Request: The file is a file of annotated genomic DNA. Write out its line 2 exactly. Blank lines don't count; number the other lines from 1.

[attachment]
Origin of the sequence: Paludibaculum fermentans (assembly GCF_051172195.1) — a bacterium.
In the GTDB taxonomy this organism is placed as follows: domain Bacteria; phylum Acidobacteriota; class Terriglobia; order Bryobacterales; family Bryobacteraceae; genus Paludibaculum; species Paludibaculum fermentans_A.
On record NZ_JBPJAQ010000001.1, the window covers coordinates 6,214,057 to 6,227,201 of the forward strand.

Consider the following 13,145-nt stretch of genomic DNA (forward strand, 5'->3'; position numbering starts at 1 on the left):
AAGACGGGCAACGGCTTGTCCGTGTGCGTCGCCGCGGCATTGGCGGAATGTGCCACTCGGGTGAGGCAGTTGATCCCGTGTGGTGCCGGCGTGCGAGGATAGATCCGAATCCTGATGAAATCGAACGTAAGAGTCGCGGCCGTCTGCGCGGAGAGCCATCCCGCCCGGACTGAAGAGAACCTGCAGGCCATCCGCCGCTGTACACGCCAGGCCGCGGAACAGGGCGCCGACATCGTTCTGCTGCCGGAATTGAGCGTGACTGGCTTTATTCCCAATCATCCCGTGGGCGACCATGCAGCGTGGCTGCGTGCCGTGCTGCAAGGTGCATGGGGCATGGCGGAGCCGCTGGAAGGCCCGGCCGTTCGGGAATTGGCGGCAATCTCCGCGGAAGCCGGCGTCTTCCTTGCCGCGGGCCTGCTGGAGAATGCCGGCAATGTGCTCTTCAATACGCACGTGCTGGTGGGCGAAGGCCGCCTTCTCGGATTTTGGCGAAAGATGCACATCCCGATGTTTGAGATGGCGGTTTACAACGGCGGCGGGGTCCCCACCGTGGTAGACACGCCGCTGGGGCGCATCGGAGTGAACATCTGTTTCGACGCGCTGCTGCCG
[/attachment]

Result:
In the GTDB taxonomy this organism is placed as follows: domain Bacteria; phylum Acidobacteriota; class Terriglobia; order Bryobacterales; family Bryobacteraceae; genus Paludibaculum; species Paludibaculum fermentans_A.